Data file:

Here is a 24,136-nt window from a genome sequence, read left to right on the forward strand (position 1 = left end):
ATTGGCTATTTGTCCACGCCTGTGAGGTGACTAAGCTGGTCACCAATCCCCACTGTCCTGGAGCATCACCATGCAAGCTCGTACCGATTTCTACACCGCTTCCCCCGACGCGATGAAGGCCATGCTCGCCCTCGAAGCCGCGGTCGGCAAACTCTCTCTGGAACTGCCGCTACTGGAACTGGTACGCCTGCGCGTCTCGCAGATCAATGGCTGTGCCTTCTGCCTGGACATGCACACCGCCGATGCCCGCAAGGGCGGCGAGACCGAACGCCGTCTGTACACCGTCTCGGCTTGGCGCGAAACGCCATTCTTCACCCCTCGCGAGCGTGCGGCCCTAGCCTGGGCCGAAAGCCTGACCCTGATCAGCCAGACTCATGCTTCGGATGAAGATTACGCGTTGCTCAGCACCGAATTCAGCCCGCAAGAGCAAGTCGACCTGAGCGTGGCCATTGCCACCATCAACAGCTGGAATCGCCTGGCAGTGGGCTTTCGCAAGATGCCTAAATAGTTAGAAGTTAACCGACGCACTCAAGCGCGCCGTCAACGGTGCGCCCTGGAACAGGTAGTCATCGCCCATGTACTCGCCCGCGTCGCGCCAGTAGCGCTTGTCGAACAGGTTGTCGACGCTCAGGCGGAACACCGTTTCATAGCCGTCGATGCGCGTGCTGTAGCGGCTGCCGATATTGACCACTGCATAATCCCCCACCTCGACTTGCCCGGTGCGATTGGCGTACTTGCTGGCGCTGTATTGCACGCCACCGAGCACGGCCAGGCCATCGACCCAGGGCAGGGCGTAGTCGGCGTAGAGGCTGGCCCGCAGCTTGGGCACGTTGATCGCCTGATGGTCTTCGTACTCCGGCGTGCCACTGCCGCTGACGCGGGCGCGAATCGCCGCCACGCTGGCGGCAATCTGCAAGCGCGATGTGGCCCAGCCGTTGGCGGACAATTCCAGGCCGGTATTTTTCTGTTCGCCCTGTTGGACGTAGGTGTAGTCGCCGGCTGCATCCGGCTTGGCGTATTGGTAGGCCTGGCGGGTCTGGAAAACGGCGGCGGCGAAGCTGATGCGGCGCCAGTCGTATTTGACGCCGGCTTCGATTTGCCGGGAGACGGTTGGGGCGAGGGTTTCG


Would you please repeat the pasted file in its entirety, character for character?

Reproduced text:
Here is a 24,136-nt window from a genome sequence, read left to right on the forward strand (position 1 = left end):
ATTGGCTATTTGTCCACGCCTGTGAGGTGACTAAGCTGGTCACCAATCCCCACTGTCCTGGAGCATCACCATGCAAGCTCGTACCGATTTCTACACCGCTTCCCCCGACGCGATGAAGGCCATGCTCGCCCTCGAAGCCGCGGTCGGCAAACTCTCTCTGGAACTGCCGCTACTGGAACTGGTACGCCTGCGCGTCTCGCAGATCAATGGCTGTGCCTTCTGCCTGGACATGCACACCGCCGATGCCCGCAAGGGCGGCGAGACCGAACGCCGTCTGTACACCGTCTCGGCTTGGCGCGAAACGCCATTCTTCACCCCTCGCGAGCGTGCGGCCCTAGCCTGGGCCGAAAGCCTGACCCTGATCAGCCAGACTCATGCTTCGGATGAAGATTACGCGTTGCTCAGCACCGAATTCAGCCCGCAAGAGCAAGTCGACCTGAGCGTGGCCATTGCCACCATCAACAGCTGGAATCGCCTGGCAGTGGGCTTTCGCAAGATGCCTAAATAGTTAGAAGTTAACCGACGCACTCAAGCGCGCCGTCAACGGTGCGCCCTGGAACAGGTAGTCATCGCCCATGTACTCGCCCGCGTCGCGCCAGTAGCGCTTGTCGAACAGGTTGTCGACGCTCAGGCGGAACACCGTTTCATAGCCGTCGATGCGCGTGCTGTAGCGGCTGCCGATATTGACCACTGCATAATCCCCCACCTCGACTTGCCCGGTGCGATTGGCGTACTTGCTGGCGCTGTATTGCACGCCACCGAGCACGGCCAGGCCATCGACCCAGGGCAGGGCGTAGTCGGCGTAGAGGCTGGCCCGCAGCTTGGGCACGTTGATCGCCTGATGGTCTTCGTACTCCGGCGTGCCACTGCCGCTGACGCGGGCGCGAATCGCCGCCACGCTGGCGGCAATCTGCAAGCGCGATGTGGCCCAGCCGTTGGCGGACAATTCCAGGCCGGTATTTTTCTGTTCGCCCTGTTGGACGTAGGTGTAGTCGCCGGCTGCATCCGGCTTGGCGTATTGGTAGGCCTGGCGGGTCTGGAAAACGGCGGCGGCGAAGCTGATGCGGCGCCAGTCGTATTTGACGCCGGCTTCGATTTGCCGGGAGACGGTTGGGGCGAGGGTTTCG